"........
understandably, no court is going to declare the composition of the Electoral College unconstitutional in 2016. The rules for this election were clear when the candidates ran and when people voted."

So, what's the basis for yer bitchin', Erwin?

"........the votes in the Electoral College be allocated consistent with population and that each state’s votes be decided proportionate to the popular vote in the state."

So Hillary received the popular vote majority from Kalifornia and all 55 of its Electoral Votes, by far the most of any state. And she still lost. Go fort-up in yer Safe Space, Erwin.

This Leftist ding-bat is all "hard cheese and sour-grapes".
 

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Ancient Gaseous Emanation
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This clown is a very shallow thinker. He can throw words around quite well but his ability to think past the end of his nose is lacking.
 

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Discussion Starter #4
I'm not a lawyer in real-life, nor on this forum. But it is so easy to detect this Mooks inconsistencies and contradictions, paragraph by paragraph.

The Dean of UC Irvine Law School. Just unbelievable!
 

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I am hoping that Trump will start issuing more reasoned opinions after the inauguration. His remark about the Electoral College will be repeated endlessly.
 

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I think that what Hamilton said in Federalist 68 is worth reading:

The Avalon Project : Federalist No 68

A number of years ago, I took a trip through the Panama Canal. Among the items that I downloaded to my Kindle for reading was the complete set of Federalist Papers (85). They made for amazing reading and provided a lot of insights into the thinking of the founders and mores of the time.
 

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2.5 million......that is what....2 percent of the actual voters? So they are going to base a change based on an overall 2 percent instead of each State?

no thanks.......folks have different reasons to support the electoral college and i have mine........it breaks up the power blocks in the regions. IF we always depended on the popular vote, then the rest of this Country would always be following whatever the politics were on the West Coast and the NE Coast.

the way the college is set up is more representive of the people of each respective State......a cushion agaisnt a "pure" democracy and a throwback to the States and their prospective regions.


they forget......we are not a democracy where the majority rules absolutely.......we are a Republic.
 

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Discussion Starter #8
There are cities and counties where the "elected" feel, by virtue of being in office, inclined and determined to form a Confederation of Sanctuaries. That'll show that "Republic", eh?
 

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I get the funny feeling that if the tables were reversed and Clinton had won the elector vote but lost the popular vote, Mr. Chemerinsky would not be making any comments about ending the electoral college.

Typical DemocRat hypocrite.
 

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Discussion Starter #10 (Edited)
Erwin doesn't seem to have received much support from the OC Register readers of his screed:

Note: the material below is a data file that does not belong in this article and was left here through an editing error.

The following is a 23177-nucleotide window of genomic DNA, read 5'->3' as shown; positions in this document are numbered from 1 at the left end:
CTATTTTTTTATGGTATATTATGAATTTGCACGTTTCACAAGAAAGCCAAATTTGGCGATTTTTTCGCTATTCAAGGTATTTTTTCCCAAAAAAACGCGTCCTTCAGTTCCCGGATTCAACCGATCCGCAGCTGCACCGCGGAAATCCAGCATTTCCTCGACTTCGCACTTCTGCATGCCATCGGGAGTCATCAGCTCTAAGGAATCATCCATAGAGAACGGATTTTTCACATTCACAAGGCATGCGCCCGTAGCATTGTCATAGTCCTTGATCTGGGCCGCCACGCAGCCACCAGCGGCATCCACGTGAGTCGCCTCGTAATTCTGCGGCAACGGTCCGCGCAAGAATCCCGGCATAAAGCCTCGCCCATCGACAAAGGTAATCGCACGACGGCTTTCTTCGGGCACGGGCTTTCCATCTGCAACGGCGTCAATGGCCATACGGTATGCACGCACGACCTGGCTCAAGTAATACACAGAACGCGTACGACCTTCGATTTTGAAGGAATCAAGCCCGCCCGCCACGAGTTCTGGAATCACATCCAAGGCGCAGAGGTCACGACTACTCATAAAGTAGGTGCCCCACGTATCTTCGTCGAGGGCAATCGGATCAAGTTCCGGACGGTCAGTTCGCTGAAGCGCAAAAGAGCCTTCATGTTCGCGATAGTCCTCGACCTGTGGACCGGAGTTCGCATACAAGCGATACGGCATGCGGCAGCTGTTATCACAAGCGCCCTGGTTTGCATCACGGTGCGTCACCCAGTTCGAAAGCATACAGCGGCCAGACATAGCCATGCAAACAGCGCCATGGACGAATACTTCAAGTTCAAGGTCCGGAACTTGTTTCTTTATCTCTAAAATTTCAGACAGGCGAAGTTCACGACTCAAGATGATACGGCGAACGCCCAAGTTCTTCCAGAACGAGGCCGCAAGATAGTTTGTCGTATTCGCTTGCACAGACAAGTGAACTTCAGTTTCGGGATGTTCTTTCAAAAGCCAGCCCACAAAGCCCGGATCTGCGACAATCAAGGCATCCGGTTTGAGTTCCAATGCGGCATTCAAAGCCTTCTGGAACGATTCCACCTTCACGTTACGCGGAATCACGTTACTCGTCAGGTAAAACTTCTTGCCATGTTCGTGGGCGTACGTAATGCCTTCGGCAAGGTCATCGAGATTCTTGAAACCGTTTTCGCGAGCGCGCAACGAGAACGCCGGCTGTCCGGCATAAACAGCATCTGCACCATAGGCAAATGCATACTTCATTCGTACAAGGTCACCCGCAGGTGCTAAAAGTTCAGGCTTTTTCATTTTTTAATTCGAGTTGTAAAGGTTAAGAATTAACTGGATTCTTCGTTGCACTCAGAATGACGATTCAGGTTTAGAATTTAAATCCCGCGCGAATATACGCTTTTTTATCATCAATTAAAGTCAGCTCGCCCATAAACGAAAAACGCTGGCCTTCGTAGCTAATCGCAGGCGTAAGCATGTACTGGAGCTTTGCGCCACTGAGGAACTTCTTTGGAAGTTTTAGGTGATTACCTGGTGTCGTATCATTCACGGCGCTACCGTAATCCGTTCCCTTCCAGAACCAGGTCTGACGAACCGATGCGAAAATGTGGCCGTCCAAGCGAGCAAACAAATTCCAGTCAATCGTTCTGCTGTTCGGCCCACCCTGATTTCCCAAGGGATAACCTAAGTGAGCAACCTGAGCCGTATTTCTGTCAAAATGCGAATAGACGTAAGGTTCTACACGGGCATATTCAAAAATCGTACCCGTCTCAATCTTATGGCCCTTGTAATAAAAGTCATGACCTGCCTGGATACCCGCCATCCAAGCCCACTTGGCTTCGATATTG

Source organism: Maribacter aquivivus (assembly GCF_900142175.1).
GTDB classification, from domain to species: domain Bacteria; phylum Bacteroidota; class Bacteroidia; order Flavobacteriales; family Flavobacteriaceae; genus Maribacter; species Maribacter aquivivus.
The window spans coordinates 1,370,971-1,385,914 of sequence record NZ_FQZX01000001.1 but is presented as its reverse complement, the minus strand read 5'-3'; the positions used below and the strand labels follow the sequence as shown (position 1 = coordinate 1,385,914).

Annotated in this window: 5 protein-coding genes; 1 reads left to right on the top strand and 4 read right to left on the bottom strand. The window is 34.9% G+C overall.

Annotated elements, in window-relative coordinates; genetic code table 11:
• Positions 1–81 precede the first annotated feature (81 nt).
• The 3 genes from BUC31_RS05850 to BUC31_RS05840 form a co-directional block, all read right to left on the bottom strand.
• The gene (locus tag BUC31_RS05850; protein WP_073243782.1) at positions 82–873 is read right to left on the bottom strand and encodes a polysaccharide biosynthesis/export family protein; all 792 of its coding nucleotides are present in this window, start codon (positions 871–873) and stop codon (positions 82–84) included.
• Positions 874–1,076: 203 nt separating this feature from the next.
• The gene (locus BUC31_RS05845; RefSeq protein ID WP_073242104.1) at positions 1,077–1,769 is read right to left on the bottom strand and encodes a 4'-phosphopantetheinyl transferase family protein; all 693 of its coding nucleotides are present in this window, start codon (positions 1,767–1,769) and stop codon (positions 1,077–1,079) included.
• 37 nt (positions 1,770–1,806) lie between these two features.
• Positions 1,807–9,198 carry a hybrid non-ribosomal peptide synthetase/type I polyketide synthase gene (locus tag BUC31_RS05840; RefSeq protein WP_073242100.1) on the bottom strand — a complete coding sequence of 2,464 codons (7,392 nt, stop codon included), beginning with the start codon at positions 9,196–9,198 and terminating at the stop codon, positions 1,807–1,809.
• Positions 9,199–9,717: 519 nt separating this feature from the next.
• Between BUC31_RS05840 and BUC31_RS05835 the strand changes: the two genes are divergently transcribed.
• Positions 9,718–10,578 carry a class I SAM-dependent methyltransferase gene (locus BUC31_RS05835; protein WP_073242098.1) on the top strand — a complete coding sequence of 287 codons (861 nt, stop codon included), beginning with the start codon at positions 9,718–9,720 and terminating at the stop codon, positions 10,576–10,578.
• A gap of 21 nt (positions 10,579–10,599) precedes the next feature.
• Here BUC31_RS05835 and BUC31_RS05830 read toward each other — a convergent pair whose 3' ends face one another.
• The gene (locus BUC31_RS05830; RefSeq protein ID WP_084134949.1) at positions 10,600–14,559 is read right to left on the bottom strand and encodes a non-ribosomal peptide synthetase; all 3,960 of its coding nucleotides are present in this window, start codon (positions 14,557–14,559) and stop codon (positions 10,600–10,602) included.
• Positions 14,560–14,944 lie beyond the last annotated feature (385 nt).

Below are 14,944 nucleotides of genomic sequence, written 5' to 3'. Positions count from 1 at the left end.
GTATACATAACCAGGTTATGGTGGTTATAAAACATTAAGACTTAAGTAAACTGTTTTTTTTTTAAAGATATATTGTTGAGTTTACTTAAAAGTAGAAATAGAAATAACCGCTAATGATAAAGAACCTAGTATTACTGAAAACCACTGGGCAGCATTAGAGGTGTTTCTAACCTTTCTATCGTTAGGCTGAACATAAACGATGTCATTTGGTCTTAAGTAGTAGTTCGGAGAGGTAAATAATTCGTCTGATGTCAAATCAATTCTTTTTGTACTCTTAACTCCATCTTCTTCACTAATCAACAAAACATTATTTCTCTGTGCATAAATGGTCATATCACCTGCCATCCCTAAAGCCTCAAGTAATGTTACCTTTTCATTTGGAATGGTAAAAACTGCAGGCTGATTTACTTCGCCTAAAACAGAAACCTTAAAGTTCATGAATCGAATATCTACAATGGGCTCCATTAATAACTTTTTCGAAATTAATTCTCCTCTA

OC Register - Letters-to-the-Editor

Electoral College is fair

Re: “Declare the Electoral College unconstitutional” [Opinion, Dec. 15]: Erwin Chemerinsky introduces only one side of the equation. It is not that “smaller” states have a disproportional influence in choosing the president, it is that without the Electoral College, the president would be elected by a few large liberal states like California, New York, Michigan, Pennsylvania, etc. and the smaller states would be left in the dust.

— Chuck Metten, Brea

People power

In his column on the Electoral College, Erwin Chemerinsky identifies the source of the Democrats’ election loss: It’s those pesky people.

Let’s consider the popular vote myth. If you combine the total Republican vote (Trump plus Johnson) and the Democratic vote (Clinton plus Stein), then clearly the Democrats lost the popular vote. The people didn’t vote for the Democratic platform and they lost everything from dog catcher to president. Those pesky people, especially in the middle of the country, didn’t support the Democrats.

The solution is to eliminate the Electoral College by having some random bureaucrats modify the Constitution without the consent of “We the People.” Those pesky people can’t be trusted. A few more brilliant analyses like these and the DNC might as well stand for Done, Not Coming-back.

— Jim Staub, Laguna Niguel

It’s a republic

It is hard to believe that Erwin Chemerinsky, vaunted professor of law, does not know the difference between a representative republic and a democracy.

It is sad when a teacher is so politically motivated that they lose all sense of reason. He wants the Electoral College declared unconstitutional by the courts because he knows he (and the Democrats) can never have their way through the constitutional process — ratification of an amendment by three-forths of the states.

One can only hope Chemerinsky’s students shrug off his ignorance. Our form of government is a representative republic, not a democracy. True democracy is mob rule. Minority opinion has no representation. A lot of thought went into forming this government to protect all Americans.

If Hillary had won the Electoral College and not attained a majority of the popular vote, I bet this column wouldn’t have been written.


— James H. McGee, Orange